Mar 28, 2013 · 5:45 PM
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Social media today empowers almost anyone to report breaking news, resulting in myriad sources - and disturbing errors - on major stories. Our next meetup with examine recent cases where quality journalism took a back seat to misleading reports.
The Newtown tragedy, in particular, provides a textbook example of where the media's desire to satisfy the public's curiosity quickly resulted in unacceptably poor reporting by major news organizations. In revolts from Tehrir Square to Benghazi to Syria to downtown Tehran, governments and protesters often relay photos and news through social media that become the primary content for global news organizations serving billions of people. Are they true?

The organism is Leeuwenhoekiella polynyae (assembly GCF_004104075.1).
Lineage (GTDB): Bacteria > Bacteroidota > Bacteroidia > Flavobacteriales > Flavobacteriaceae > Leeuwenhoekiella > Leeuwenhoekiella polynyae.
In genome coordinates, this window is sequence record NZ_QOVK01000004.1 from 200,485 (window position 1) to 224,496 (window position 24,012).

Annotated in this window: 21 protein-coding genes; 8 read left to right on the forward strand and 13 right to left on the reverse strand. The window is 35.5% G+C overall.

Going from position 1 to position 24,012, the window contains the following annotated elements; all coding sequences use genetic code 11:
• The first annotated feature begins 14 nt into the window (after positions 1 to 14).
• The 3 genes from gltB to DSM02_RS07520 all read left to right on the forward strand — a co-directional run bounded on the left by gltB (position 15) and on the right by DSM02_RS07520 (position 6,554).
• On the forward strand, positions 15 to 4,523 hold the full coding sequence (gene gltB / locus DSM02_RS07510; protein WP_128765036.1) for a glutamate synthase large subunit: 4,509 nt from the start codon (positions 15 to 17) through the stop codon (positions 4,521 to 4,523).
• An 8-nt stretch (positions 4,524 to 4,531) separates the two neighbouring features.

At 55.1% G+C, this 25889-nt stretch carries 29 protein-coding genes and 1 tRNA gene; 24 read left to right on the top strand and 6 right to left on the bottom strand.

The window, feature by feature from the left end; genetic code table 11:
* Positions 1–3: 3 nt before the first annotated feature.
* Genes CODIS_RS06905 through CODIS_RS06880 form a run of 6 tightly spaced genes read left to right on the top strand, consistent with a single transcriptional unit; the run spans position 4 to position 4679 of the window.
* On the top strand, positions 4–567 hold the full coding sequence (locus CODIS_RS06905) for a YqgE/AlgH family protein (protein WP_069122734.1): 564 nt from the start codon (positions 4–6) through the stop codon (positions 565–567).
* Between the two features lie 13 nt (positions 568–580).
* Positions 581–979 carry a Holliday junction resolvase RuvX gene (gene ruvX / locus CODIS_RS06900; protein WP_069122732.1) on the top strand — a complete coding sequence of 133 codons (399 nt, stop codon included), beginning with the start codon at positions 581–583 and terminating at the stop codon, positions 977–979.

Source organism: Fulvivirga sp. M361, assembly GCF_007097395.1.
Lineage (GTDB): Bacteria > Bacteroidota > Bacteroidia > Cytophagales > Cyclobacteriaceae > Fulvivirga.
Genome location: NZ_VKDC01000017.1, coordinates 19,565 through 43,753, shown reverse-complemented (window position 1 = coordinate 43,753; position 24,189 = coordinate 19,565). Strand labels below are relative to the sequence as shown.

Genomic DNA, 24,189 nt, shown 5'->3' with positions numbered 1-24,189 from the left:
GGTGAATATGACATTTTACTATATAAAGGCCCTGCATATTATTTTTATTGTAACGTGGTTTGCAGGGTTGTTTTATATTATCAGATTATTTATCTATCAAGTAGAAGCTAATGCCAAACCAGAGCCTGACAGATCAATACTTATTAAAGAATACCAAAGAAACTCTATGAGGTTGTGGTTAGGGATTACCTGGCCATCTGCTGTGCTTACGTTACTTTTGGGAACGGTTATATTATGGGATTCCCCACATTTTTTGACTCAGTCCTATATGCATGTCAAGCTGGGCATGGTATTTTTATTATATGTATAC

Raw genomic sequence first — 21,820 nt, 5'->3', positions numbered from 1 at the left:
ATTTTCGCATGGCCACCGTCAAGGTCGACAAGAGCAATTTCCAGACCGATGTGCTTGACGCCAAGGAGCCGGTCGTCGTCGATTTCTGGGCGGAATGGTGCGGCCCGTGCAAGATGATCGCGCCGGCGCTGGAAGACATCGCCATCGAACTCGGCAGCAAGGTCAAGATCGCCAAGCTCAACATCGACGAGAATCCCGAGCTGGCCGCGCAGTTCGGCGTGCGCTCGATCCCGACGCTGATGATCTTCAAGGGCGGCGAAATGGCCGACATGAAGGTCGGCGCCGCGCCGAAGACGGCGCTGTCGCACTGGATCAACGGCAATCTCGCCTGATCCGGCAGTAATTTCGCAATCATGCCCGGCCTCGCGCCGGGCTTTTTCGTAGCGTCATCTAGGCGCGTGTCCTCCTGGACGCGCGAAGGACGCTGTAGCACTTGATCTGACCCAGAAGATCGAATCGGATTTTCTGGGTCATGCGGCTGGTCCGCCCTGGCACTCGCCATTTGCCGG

Traditional newsrooms lived by the motto "Get it first, but first, get it right." We'll take a look at the accuracy of reporting in the age of new media with two experts in breaking news:
- John Raess is the Bureau Chief of The Associated Press in San Francisco and leader of its nonprofit news project. He's also led reporting teams at TheStreet.com, the San Jose Mercury News, and the Oakland Tribune.
- Bob Calo is a senior lecturer at the Graduate School of Journalism at UC Berkeley and produced news reports for national broadcast outlets. He has worked across the US and from such international locations as Pakistan, Chile, Croatia, Kenya, and Somalia for news organizations including PBS, ABC News, and NBC News.
Co-hosts for SFBAJ at this session are: Tom Murphy, veteran editor of The AP, Bloomberg News, MarketWatch.com, and Newswire21; and Nora Poggi, a French journalist who now covers technology and media from the San Francisco Bay Area.
Donation: $7 at the door. Donations are tax deductible and help support SFBAJ/Newswire21 in their mission of easing the transition of quality journalism to new media.
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